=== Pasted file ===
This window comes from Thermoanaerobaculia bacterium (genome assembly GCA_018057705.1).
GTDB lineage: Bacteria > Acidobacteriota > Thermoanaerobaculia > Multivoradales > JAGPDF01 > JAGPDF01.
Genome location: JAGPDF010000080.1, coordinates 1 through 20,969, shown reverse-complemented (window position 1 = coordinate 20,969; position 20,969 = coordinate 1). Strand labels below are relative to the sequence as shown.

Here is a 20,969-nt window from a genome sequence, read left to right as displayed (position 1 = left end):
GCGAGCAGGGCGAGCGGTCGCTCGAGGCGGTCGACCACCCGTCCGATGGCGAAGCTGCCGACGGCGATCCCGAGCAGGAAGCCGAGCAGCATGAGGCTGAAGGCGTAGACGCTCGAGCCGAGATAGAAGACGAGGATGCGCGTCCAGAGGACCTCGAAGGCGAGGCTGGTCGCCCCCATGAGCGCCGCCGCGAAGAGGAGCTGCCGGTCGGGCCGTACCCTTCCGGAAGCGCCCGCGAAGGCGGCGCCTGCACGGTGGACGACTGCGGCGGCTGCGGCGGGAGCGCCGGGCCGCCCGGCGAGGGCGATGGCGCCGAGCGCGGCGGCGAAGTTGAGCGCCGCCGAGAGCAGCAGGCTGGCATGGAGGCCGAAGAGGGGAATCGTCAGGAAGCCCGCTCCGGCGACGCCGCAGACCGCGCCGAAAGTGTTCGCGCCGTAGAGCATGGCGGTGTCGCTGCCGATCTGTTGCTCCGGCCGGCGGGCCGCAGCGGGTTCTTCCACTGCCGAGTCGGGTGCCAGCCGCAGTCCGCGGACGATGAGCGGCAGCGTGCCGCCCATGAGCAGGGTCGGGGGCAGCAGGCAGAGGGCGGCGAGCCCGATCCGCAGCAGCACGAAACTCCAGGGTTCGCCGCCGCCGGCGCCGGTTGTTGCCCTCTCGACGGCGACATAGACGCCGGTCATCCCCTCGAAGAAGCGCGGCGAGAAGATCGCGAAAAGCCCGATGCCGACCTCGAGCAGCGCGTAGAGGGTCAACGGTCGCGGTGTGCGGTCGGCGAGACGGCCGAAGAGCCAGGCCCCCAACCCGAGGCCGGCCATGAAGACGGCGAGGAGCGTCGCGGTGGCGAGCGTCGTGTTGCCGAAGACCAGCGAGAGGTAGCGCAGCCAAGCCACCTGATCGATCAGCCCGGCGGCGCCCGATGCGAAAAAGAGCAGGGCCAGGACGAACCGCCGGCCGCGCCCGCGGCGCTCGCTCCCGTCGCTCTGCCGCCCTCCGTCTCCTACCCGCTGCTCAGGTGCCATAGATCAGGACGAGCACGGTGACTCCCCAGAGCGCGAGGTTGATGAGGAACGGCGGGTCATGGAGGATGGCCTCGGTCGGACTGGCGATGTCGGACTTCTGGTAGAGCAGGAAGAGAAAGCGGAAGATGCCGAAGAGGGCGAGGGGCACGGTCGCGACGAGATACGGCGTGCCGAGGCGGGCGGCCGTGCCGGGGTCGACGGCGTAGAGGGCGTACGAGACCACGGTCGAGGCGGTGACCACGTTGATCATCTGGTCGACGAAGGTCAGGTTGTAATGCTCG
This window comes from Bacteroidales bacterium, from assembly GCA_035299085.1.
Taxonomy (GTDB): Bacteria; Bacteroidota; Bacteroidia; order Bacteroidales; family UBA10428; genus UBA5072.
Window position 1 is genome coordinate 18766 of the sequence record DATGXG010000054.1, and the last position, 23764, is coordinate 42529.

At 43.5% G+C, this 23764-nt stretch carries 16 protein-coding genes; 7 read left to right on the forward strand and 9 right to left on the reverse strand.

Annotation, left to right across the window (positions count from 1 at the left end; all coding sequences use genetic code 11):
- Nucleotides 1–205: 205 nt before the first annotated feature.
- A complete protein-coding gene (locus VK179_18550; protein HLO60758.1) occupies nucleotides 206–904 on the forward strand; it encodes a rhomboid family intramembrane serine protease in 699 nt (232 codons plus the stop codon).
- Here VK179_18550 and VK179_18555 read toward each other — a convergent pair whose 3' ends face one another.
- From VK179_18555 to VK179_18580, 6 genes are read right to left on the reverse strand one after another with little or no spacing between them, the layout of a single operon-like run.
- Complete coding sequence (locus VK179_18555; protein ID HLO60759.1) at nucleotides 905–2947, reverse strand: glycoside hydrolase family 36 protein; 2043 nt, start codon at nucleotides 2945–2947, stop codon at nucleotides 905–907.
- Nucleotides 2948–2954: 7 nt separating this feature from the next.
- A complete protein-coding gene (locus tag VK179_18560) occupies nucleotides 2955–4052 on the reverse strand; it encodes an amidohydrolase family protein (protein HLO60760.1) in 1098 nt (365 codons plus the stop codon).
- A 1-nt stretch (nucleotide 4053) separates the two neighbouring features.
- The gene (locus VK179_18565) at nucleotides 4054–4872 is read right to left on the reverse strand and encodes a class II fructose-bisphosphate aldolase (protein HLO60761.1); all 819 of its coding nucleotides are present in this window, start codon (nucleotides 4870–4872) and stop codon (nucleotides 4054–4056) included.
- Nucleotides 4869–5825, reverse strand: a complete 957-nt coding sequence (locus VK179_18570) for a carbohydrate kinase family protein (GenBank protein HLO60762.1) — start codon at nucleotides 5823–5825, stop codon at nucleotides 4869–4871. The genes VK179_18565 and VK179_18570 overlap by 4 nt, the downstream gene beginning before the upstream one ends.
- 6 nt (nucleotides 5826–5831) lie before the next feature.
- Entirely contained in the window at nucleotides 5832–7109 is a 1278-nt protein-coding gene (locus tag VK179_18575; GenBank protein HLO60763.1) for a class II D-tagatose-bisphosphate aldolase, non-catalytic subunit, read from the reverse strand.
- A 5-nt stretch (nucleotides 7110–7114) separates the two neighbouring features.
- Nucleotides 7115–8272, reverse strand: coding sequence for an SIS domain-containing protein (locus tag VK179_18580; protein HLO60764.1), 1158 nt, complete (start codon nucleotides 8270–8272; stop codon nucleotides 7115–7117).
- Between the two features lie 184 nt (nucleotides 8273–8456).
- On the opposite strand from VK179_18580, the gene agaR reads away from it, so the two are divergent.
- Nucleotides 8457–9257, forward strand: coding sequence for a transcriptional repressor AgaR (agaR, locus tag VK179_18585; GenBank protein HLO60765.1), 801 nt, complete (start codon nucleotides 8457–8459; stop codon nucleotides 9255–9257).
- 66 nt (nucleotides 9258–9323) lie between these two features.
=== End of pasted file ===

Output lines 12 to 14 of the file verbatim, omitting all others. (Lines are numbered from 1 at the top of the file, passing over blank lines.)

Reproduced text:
- A complete protein-coding gene (locus VK179_18550; protein HLO60758.1) occupies nucleotides 206–904 on the forward strand; it encodes a rhomboid family intramembrane serine protease in 699 nt (232 codons plus the stop codon).
- Here VK179_18550 and VK179_18555 read toward each other — a convergent pair whose 3' ends face one another.
- From VK179_18555 to VK179_18580, 6 genes are read right to left on the reverse strand one after another with little or no spacing between them, the layout of a single operon-like run.